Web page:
Parasites and intestinal worms can also cause diarrhea, but there is also weight loss, irritability, redness and itching in the anus. Most commonly, pinworm (a nuisance rather than a serious medical problem). Other worms, hookworm, ascaris and tapeworm are medically more important, they can cause weight loss, anemia, weakness and allergy problems. Amoeba dysentery caused by Entamoeba histolytica can cause bloody diarrhea. Requires proper medical care.
What is chronic diarrhea?
Prolonged diarrhea is rare. Although diarrhea caused by some organisms lasts for years, it does not cause a long-term illness. In such cases, the patient usually improves over time, but becomes a carrier, that is, the infection continues without the patient. This situation requires treatment, especially for food service providers and corporate workers.
Parasites (amoebae and worms) must be treated. Salmonella is the most common stubborn bacteria seen in humans.
These are usually serious medical problems. Absorption disorder (malabsorption) is the problem of the small intestine not absorbing food, sometimes the problem can also be caused by the pancreas.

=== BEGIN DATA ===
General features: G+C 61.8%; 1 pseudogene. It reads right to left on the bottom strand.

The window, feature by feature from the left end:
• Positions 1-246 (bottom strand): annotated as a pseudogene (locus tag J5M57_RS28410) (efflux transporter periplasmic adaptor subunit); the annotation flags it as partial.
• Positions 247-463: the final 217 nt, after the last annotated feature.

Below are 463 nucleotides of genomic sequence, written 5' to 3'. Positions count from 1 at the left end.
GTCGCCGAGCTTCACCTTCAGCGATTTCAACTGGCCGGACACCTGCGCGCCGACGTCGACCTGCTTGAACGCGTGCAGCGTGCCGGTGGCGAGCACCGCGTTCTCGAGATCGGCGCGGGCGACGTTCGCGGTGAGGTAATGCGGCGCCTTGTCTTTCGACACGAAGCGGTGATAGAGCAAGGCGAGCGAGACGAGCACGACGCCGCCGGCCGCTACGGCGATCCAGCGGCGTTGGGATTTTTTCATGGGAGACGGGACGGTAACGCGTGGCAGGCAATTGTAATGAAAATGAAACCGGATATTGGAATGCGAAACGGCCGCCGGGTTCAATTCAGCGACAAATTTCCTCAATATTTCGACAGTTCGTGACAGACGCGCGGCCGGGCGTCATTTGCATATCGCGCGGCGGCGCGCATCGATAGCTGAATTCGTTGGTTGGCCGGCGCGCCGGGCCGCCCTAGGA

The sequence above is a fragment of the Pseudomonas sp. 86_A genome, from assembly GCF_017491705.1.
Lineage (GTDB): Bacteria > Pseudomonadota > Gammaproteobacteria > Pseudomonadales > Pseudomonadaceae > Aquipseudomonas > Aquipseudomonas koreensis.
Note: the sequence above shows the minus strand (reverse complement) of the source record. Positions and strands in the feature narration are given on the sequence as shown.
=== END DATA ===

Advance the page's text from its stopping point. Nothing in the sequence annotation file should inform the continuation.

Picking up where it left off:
Causes include: celiac disease lactose intolerance, fructose malabsorption, pernicious anemia pancreatic secretory disorders (short bowel syndrome, radiation fibrosis (usually following cancer treatment) and certain medications)
Inflammatory bowel disease
There are two types, similar characteristics, the reasons are unknown:
Ulcerative colitis is chronic bloody diarrhea and inflammation of the portion of the large intestine close to the rectum.
Crohn's disease affects certain parts of the large intestine and often the ends of the small intestine.
Spastic colon syndrome
Spastic bowel syndrome (Restless bowel syndrome). Defining symptoms: abdominal discomfort or pain with defecation, abnormal stools (diarrhea, constipation, or both), or frequency of bowel movements for at least 3 days a week for the past 3 months. Symptoms of this syndrome can be seen in various conditions such as food allergy, infective diarrhea, celiac disease, and inflammatory bowel disease.
Treating the condition that causes the symptoms usually resolves the diarrhea problem. Spastic colon syndrome may cause excessive intestinal sensitivity (visceral hypersensitivity). Although there is no direct cure for undiagnosed spastic colon syndrome, its symptoms can be controlled with dietary changes, soluble fiber, and medication, including diarrhea.
Other important reasons
Ischemia-induced bowel disease. It usually occurs in older people and is caused by clogged arteries.
Colon cancer. Diarrhea can be seen in some bowel cancers. It is common in colon cancer.
Hormone secreting tumors. Some hormones (eg serotonin) can cause diarrhea if they are secreted in excess (usually by a tumor).
The passage of bile salts into the large intestine instead of being absorbed in the small intestine can cause diarrhea. Bile salt diarrhea is a possible side effect of gallbladder surgery. It is usually treated with cholestyramine, a bile salt release agent.